February 20, 2024

The RFP Process (& Where It Falls Short)

The RFP Process (& Where It Falls Short)

In business, time is money, and both are precious. Yet, many organizations find themselves trapped in the laborious process of submitting Request for Proposals (RFPs). A 2023 trend report released by Loopio showed that teams spend an additional 66 hours responding to bids.

At Swank, we know the frustration of this cycle all too well. What starts out as a mission to be the perfect solution often ends in a sad pile of wasted hours, energy, and resources. Wash. Rinse. Repeat. But we also know that RFPs have their place. When we’re invited to one that follows a good process and just makes sense for our business, we’re the first to jump on the opportunity.  

Still, relying on RFPs as the first choice to find a vendor of choice isn't the best approach for every situation–for many reasons. 

Today, we’re pulling back the curtain on RFPs to expose the hidden costs, inefficiencies, and missed opportunities that plague the outdated process. We’ll also share some alternative options that are more effective and generally lead to better outcomes for both parties.

You know, so it’s not all doom and gloom and stuff. 

RFPs might be bad for business, but our 5C model isn’t. Find out why.

What is an RFP?

An RFP is a formal document issued by a business or organization that’s seeking services or solutions from external vendors. It outlines the project's scope, requirements, and criteria for selection and invites potential suppliers to submit proposals detailing how they would meet these needs and at what cost. 

The Cons of RFPs

There are a handful of negative factors that contribute to the messiness of the RFP process:

1. The Illusion of Choice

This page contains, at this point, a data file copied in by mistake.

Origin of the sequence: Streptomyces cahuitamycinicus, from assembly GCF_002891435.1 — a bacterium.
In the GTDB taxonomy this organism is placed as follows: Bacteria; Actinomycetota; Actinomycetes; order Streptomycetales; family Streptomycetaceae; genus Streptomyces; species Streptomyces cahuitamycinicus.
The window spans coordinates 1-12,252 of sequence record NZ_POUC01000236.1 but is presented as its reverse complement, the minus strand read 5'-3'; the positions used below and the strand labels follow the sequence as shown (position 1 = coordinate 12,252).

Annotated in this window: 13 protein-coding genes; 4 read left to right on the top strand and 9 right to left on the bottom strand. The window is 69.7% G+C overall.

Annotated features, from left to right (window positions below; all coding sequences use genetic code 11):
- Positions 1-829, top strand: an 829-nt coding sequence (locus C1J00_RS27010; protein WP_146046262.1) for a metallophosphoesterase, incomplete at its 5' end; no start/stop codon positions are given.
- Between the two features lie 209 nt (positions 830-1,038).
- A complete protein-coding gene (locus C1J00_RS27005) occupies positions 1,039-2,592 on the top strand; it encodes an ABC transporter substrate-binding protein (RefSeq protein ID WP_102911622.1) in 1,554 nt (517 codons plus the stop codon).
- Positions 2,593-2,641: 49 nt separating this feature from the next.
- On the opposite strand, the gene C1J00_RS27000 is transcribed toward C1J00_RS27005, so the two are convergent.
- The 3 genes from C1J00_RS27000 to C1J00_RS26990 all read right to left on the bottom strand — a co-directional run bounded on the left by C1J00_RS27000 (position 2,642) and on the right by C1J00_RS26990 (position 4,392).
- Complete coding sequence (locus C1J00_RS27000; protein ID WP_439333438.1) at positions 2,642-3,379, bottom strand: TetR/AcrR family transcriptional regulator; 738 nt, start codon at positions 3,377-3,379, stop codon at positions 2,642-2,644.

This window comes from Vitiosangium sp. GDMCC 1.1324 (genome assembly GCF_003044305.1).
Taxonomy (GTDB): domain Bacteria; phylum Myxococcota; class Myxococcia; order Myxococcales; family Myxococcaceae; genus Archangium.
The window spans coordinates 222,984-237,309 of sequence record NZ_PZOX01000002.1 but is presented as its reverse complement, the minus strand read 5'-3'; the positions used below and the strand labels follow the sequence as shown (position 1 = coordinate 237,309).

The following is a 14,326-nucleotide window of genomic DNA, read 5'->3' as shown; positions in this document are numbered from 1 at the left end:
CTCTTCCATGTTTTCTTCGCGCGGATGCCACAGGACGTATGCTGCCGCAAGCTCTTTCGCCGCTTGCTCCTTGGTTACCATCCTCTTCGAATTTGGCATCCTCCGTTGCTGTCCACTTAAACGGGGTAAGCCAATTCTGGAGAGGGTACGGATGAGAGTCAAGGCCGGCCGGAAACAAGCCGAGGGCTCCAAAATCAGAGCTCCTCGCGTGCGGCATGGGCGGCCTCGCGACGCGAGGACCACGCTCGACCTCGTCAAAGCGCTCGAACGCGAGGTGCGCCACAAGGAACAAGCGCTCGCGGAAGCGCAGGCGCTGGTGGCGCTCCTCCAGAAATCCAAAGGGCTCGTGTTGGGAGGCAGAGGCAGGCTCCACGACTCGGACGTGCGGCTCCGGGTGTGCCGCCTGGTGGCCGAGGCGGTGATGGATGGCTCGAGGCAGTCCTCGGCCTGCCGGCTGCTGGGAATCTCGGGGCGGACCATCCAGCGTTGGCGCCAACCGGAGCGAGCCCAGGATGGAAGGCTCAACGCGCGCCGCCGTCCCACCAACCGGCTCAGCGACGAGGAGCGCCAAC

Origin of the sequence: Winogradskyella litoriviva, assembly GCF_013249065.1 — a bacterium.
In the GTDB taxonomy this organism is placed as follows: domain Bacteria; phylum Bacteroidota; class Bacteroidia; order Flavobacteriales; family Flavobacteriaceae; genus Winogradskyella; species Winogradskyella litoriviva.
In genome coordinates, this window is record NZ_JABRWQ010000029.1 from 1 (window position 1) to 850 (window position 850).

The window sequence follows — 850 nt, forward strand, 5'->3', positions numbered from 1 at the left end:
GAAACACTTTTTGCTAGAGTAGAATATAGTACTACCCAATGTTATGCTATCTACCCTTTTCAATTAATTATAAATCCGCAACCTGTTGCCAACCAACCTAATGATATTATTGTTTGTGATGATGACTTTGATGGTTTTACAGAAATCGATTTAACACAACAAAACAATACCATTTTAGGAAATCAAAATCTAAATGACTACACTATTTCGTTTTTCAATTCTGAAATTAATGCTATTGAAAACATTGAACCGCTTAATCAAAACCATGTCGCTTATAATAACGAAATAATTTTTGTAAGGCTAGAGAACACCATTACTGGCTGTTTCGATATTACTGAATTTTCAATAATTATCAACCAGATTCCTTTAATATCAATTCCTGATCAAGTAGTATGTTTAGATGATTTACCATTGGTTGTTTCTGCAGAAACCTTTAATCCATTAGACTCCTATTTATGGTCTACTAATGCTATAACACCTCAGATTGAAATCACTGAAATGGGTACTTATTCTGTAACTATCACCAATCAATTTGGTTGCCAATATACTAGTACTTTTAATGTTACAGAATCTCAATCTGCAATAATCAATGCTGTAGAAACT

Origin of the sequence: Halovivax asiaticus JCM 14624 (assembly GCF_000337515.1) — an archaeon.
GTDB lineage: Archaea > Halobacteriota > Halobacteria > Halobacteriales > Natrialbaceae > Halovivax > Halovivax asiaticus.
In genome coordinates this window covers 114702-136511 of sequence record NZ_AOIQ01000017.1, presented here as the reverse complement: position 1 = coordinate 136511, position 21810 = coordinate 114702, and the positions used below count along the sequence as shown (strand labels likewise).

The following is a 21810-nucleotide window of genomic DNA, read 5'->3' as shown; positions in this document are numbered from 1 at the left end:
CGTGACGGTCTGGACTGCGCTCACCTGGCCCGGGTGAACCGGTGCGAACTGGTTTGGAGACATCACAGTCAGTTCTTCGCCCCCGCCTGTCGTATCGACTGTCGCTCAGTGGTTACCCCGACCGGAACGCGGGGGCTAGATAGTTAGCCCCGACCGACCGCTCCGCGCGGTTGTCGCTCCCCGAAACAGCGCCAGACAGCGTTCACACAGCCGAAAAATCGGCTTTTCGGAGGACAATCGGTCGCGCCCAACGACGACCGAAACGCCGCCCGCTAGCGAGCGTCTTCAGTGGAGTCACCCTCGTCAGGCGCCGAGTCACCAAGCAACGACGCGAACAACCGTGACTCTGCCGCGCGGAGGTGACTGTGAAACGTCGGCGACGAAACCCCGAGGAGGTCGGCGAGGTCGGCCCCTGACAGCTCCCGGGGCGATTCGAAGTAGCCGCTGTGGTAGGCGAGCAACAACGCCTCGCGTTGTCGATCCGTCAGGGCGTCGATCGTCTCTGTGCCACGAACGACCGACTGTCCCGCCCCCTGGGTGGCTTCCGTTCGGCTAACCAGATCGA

RFPs are often promoted as a fair and transparent avenue for organizations to evaluate multiple options before making a decision. But, because they are typically cast far and wide, they often land in the inboxes of companies whose capabilities and experiences are overlooked in favour of a one-size-fits-all approach. This scattershot strategy fails to acknowledge that not all service providers are created equal, nor are they equally suited to meet the specific needs of the project at hand. It disregards the nuanced understanding that comes from truly knowing a company's track record, its people, and its passion for the work.

2. Your Best Ideas ‘On the House’

In the RFP process, there's an unspoken expectation that agencies will lay their cards on the table and offer up their brightest ideas in hopes of landing the gig. You’re essentially giving away your most valuable asset—intellectual property—without any guarantee of return.

This practice not only devalues the work of creative and strategic professionals but also undermines the potential for forming genuine, mutually beneficial partnerships. When the focus shifts from building collaborative relationships to getting free work, everyone loses.

3. A Formality in Disguise

In theory, the RFP process is supposed to level the playing field to give all potential vendors an equal shot. The reality is that many times, the decision about which vendor to choose has been made well before the RFP is ever issued. Our experience has taught us to read between the lines to recognize the signs that a potential project is more about fulfilling a procedural requirement than about finding the best partner for the job. 

Moral of the story: If you already have your winner, don’t waste the time and money of other agencies by going to bid.

4. A Cost Exercise for Cheaper Work

The unfortunate truth is that a lot of RFPs are simply attempts to find the lowest possible price, effectively turning what should be a strategic selection process into a bargain hunt.

The pursuit of cheaper work through RFPs sends a clear message–price trumps partnership. It neglects the importance of building relationships based on trust, mutual understanding, and shared goals. For businesses like Swank that invest heavily in understanding and aligning with the client vision, this practice reduces creative efforts to mere line items on a budget and overlooks the long-term benefits of investing in quality solutions.

5. Lack of Standardization

One of the most obvious issues with the RFP process is the stark lack of standardization. Each RFP seems to come with its own set of formats, requirements, and expectations, which forces agencies to spend valuable resources starting from scratch every single time. 

6. Unclear Requests

The vagueness of many RFPs also adds to the problem. According to Loopio, 42% of RFP respondents indicated that finding accurate answers was a top challenge in the RFP process.